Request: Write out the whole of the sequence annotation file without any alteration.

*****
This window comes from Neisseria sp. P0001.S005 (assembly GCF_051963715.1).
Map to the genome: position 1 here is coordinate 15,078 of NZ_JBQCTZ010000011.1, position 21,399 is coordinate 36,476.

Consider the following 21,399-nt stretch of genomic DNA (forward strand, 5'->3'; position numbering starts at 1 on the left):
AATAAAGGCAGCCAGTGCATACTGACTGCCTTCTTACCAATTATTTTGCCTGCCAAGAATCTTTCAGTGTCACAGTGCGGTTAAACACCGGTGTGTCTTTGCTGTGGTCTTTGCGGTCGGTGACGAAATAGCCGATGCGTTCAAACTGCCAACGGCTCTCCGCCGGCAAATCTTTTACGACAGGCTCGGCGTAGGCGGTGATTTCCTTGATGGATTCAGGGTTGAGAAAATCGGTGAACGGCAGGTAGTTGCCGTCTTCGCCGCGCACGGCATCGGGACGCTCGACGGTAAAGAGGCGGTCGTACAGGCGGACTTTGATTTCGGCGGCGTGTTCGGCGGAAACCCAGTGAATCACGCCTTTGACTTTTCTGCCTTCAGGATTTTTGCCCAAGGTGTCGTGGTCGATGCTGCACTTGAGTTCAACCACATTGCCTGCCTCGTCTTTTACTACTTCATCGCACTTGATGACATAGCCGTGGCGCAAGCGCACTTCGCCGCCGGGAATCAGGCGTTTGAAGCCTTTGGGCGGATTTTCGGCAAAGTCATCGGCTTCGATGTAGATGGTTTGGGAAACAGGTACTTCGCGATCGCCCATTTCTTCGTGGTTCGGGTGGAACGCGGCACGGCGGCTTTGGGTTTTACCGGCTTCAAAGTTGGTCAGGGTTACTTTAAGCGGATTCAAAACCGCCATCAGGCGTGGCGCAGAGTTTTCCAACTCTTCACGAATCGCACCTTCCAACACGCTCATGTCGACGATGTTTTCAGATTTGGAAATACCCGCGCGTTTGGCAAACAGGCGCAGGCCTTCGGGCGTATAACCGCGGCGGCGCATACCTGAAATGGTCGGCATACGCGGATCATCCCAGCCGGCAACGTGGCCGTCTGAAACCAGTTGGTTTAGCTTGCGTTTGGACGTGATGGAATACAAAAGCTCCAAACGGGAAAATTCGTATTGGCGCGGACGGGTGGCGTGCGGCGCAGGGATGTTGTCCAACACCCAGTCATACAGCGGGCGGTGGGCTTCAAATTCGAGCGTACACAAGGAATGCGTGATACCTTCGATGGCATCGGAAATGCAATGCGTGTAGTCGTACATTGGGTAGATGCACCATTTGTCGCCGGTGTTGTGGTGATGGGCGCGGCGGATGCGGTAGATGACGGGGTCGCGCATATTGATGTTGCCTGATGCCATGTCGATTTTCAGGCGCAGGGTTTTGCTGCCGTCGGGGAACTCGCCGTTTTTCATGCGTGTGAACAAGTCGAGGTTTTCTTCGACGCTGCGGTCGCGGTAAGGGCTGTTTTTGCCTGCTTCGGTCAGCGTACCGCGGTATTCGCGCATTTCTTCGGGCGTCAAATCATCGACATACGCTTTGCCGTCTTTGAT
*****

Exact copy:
This window comes from Neisseria sp. P0001.S005 (assembly GCF_051963715.1).
Map to the genome: position 1 here is coordinate 15,078 of NZ_JBQCTZ010000011.1, position 21,399 is coordinate 36,476.

Consider the following 21,399-nt stretch of genomic DNA (forward strand, 5'->3'; position numbering starts at 1 on the left):
AATAAAGGCAGCCAGTGCATACTGACTGCCTTCTTACCAATTATTTTGCCTGCCAAGAATCTTTCAGTGTCACAGTGCGGTTAAACACCGGTGTGTCTTTGCTGTGGTCTTTGCGGTCGGTGACGAAATAGCCGATGCGTTCAAACTGCCAACGGCTCTCCGCCGGCAAATCTTTTACGACAGGCTCGGCGTAGGCGGTGATTTCCTTGATGGATTCAGGGTTGAGAAAATCGGTGAACGGCAGGTAGTTGCCGTCTTCGCCGCGCACGGCATCGGGACGCTCGACGGTAAAGAGGCGGTCGTACAGGCGGACTTTGATTTCGGCGGCGTGTTCGGCGGAAACCCAGTGAATCACGCCTTTGACTTTTCTGCCTTCAGGATTTTTGCCCAAGGTGTCGTGGTCGATGCTGCACTTGAGTTCAACCACATTGCCTGCCTCGTCTTTTACTACTTCATCGCACTTGATGACATAGCCGTGGCGCAAGCGCACTTCGCCGCCGGGAATCAGGCGTTTGAAGCCTTTGGGCGGATTTTCGGCAAAGTCATCGGCTTCGATGTAGATGGTTTGGGAAACAGGTACTTCGCGATCGCCCATTTCTTCGTGGTTCGGGTGGAACGCGGCACGGCGGCTTTGGGTTTTACCGGCTTCAAAGTTGGTCAGGGTTACTTTAAGCGGATTCAAAACCGCCATCAGGCGTGGCGCAGAGTTTTCCAACTCTTCACGAATCGCACCTTCCAACACGCTCATGTCGACGATGTTTTCAGATTTGGAAATACCCGCGCGTTTGGCAAACAGGCGCAGGCCTTCGGGCGTATAACCGCGGCGGCGCATACCTGAAATGGTCGGCATACGCGGATCATCCCAGCCGGCAACGTGGCCGTCTGAAACCAGTTGGTTTAGCTTGCGTTTGGACGTGATGGAATACAAAAGCTCCAAACGGGAAAATTCGTATTGGCGCGGACGGGTGGCGTGCGGCGCAGGGATGTTGTCCAACACCCAGTCATACAGCGGGCGGTGGGCTTCAAATTCGAGCGTACACAAGGAATGCGTGATACCTTCGATGGCATCGGAAATGCAATGCGTGTAGTCGTACATTGGGTAGATGCACCATTTGTCGCCGGTGTTGTGGTGATGGGCGCGGCGGATGCGGTAGATGACGGGGTCGCGCATATTGATGTTGCCTGATGCCATGTCGATTTTCAGGCGCAGGGTTTTGCTGCCGTCGGGGAACTCGCCGTTTTTCATGCGTGTGAACAAGTCGAGGTTTTCTTCGACGCTGCGGTCGCGGTAAGGGCTGTTTTTGCCTGCTTCGGTCAGCGTACCGCGGTATTCGCGCATTTCTTCGGGCGTCAAATCATCGACATACGCTTTGCCGTCTTTGAT